AP Intelligence Writer
WASHINGTON (AP) -- New revelations from leaker Edward Snowden that the National Security Agency has overstepped its authority thousands of times since 2008 are stirring renewed calls on Capitol Hill for serious changes to NSA spy programs, undermining White House hopes that President Barack Obama had quieted the controversy with his assurances of oversight.
An internal audit provided by Snowden to The Washington Post shows the agency has repeatedly broken privacy rules or exceeded its legal authority every year since Congress granted it broad new powers in 2008.
In one of the documents, agency personnel are instructed to remove details and substitute more generic language in reports to the Justice Department and the Office of the Director of National Intelligence -- reports used as the basis for informing Congress.
Obama has repeatedly said that Congress was thoroughly briefed on the programs revealed by Snowden in June, but some senior lawmakers said they had been unaware of the NSA audit until they read the news on Friday. The programs described earlier vacuum up vast amounts of metadata -- such as telephone numbers called and called from, the time and duration of calls -- from most Americans' phone records, and scoop up global Internet usage data.
White House deputy press secretary Josh Earnest said Friday that the NSA documents showed that NSA's Compliance Office established in 2009 "is monitoring, detecting, addressing and reporting compliance incidents," and that "the majority of the compliance incidents are unintentional." In a statement from the Massachusetts island of Martha's Vineyard, where the president is vacationing, he added that the administration is "keeping the Congress appropriately informed of compliance issues as they arise."
Senate Judiciary Committee Chairman Patrick Leahy announced he would hold hearings into the new disclosures.
"I remain concerned that we are still not getting straightforward answers from the NSA," the Vermont Democrat said in a statement.
Senate Intelligence Committee chairwoman Dianne Feinstein said her committee had been notified of compliance problems -- not by seeing the internal audit but through legally required reports to her committee.
"In all such cases, the incidents have been addressed by ending or adapting the activity," the California Democrat said in a statement." She added, "The committee has never identified an instance in which the NSA has intentionally abused its authority to conduct surveillance for inappropriate purposes."
But she said that committee would be asking for additional reports in future, and members would start making routine trips to the NSA to oversee its activities.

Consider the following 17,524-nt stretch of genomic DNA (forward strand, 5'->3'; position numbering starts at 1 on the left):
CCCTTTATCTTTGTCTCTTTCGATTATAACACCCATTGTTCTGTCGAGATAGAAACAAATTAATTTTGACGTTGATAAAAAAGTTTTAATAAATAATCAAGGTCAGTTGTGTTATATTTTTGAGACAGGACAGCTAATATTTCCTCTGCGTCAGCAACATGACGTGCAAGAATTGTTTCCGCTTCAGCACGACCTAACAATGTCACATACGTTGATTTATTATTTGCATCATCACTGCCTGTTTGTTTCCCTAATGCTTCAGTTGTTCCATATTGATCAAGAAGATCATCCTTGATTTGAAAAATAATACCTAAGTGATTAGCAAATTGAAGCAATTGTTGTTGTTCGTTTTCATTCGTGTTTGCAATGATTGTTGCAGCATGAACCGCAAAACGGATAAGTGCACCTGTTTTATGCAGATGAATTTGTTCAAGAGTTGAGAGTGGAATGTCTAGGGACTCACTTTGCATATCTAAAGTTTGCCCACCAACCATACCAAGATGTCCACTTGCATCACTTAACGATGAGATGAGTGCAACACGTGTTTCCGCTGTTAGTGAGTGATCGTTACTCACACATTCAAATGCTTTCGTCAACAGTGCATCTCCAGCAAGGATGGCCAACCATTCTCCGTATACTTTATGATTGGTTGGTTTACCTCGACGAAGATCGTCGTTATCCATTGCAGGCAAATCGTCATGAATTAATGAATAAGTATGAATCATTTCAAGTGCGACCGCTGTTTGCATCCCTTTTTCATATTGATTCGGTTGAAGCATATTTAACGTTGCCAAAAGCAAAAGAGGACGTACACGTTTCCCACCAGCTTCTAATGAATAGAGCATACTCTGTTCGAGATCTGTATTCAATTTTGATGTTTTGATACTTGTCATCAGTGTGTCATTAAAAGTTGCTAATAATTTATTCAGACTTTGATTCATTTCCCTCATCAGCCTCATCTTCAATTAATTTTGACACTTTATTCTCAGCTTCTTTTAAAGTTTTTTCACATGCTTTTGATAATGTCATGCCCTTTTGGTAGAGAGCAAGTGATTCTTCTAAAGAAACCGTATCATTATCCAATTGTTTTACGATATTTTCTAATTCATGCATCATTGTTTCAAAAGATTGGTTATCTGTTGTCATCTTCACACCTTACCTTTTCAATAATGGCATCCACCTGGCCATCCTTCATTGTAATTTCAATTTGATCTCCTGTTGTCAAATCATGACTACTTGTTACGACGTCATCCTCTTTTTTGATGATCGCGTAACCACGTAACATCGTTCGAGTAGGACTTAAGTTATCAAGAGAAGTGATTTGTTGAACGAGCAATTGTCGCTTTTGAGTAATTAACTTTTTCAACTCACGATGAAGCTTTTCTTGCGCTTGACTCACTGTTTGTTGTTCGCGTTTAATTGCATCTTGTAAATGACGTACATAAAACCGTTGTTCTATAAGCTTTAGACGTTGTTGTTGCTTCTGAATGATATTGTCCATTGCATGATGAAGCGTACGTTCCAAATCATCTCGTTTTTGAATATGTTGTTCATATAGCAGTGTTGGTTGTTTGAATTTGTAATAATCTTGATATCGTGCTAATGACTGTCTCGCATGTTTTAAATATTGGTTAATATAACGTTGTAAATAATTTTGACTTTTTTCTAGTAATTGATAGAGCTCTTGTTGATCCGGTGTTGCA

Her Republican House counterpart, Intelligence chairman Mike Rogers, said human error was inevitable and "there was no intentional and willful violation of the law."
But the top Democrat on the House Intelligence Committee, C.A. Dutch Ruppersberger of Maryland, called the new disclosures "incredibly troubling." He said he had instructed his staff "to thoroughly review and evaluate these allegations."
Another Democratic member of the Intelligence Committee, Rep. Mike Thompson of California, said: "Reports that the NSA repeatedly overstepped its legal boundaries, broke privacy regulations and attempted to shield required disclosure of violations are outrageous, inappropriate and must be addressed."
House Democratic leader Nancy Pelosi, who generally supports the programs, said in a statement Friday that the new revelations "are extremely disturbing."
And two senators who have consistently raised red flags about possible privacy violations stemming from NSA programs indicated there is more to be revealed.
"We believe Americans should know that this confirmation is just the tip of a larger iceberg," said Democratic Sens. Mark Udall of Colorado and Ron Wyden of Oregon in a statement. Both declined to provide details, citing Senate rules about discussing classified information.
Proposed legislation to dismantle the programs was narrowly defeated last month in the House. The July legislative effort brought together Libertarian-leaning conservatives and liberal Democrats who pressed for change against congressional leaders and lawmakers focused on security.
A week ago, Obama sought to soothe concerns by promising to consider reforms to NSA surveillance.
"It's not enough for me to have confidence in these programs," he said at a White House news conference. "The American people have to have confidence in them as well."
He announced changes such as convening an outside advisory panel to review U.S. surveillance powers, although it is unclear how that would differ from the existing U.S. Privacy and Civil Liberties Oversight Board, mandated by Congress to monitor surveillance and constitutional concerns. Obama also said the NSA would hire a privacy officer -- though the NSA already has a compliance office. None of those measures would seem likely to stop the kind of inadvertent collection of information that was described in the NSA audit.